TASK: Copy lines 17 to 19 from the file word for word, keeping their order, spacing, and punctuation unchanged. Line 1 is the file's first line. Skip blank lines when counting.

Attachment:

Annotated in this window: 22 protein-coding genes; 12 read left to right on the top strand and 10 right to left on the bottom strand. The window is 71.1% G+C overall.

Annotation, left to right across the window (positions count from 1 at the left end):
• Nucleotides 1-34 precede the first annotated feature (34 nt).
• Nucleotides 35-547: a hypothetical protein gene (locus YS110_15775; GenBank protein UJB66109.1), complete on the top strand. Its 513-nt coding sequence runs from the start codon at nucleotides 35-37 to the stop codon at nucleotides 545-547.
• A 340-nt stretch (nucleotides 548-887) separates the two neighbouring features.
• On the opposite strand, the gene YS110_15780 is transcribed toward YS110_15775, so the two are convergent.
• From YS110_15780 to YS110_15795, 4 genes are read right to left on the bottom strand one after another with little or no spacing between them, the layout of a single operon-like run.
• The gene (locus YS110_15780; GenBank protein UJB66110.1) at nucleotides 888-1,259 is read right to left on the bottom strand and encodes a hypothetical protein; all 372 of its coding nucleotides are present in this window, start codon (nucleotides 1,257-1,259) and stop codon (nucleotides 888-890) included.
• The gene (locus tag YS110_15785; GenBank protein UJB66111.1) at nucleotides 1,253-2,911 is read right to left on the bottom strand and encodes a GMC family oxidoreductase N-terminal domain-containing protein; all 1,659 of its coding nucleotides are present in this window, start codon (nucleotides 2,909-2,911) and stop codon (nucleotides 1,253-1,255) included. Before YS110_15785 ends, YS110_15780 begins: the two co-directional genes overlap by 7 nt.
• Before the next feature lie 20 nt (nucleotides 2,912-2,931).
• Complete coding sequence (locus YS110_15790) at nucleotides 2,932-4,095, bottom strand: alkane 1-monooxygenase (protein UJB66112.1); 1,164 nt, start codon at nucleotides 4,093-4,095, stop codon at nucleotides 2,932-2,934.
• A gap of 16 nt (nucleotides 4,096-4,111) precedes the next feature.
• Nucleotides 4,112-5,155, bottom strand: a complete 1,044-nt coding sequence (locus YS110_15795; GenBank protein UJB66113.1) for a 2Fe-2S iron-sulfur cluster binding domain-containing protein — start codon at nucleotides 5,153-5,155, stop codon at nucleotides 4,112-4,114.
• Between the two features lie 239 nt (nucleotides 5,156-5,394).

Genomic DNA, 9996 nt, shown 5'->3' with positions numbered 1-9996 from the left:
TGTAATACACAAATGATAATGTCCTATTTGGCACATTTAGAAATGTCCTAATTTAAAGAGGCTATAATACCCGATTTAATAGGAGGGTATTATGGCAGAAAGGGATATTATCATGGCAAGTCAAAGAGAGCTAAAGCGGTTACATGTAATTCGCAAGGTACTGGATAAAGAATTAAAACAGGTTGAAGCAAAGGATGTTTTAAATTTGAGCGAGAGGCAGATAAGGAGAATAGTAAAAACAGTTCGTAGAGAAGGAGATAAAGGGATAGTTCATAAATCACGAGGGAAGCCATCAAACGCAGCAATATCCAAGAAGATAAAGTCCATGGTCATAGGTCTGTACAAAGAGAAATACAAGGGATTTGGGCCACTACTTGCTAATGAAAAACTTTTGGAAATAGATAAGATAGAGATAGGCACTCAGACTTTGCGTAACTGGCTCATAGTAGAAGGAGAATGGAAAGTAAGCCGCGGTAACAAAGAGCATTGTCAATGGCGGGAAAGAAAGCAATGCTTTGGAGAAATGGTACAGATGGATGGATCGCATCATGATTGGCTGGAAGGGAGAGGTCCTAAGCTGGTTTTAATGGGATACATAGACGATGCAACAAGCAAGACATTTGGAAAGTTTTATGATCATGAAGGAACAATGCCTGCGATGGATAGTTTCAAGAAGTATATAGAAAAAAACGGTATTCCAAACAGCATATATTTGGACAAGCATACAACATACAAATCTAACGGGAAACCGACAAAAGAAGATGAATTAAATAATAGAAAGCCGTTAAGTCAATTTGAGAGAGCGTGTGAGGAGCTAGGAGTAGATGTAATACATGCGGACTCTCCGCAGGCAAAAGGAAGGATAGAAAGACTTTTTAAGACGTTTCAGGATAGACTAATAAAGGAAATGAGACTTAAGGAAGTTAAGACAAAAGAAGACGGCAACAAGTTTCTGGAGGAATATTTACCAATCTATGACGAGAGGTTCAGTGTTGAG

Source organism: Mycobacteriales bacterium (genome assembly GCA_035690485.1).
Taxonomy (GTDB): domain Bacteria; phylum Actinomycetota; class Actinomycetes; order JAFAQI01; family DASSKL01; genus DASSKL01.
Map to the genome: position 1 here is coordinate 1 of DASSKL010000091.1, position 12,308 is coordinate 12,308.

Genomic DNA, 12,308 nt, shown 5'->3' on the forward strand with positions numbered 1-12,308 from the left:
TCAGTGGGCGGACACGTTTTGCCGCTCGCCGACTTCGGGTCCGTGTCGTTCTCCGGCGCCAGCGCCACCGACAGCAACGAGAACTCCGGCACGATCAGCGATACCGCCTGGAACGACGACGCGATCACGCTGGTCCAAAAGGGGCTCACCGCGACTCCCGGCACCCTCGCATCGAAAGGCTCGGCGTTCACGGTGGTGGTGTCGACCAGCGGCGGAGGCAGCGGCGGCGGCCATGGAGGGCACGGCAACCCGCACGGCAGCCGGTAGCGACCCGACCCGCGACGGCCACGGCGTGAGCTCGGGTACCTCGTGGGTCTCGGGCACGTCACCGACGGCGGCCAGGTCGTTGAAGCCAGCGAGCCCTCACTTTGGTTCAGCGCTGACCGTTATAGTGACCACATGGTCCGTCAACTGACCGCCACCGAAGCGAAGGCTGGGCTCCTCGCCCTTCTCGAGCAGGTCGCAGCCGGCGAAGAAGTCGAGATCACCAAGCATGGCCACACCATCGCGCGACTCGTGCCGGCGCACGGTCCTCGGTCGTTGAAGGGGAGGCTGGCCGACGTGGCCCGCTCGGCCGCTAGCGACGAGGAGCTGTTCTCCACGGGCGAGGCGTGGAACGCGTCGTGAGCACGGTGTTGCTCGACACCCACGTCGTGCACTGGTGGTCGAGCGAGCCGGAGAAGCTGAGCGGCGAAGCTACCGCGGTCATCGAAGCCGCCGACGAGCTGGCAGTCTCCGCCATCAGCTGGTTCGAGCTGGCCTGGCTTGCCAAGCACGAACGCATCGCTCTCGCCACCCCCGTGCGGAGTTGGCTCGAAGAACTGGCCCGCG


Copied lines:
Source organism: Mycobacteriales bacterium (genome assembly GCA_035690485.1).
Taxonomy (GTDB): domain Bacteria; phylum Actinomycetota; class Actinomycetes; order JAFAQI01; family DASSKL01; genus DASSKL01.
Map to the genome: position 1 here is coordinate 1 of DASSKL010000091.1, position 12,308 is coordinate 12,308.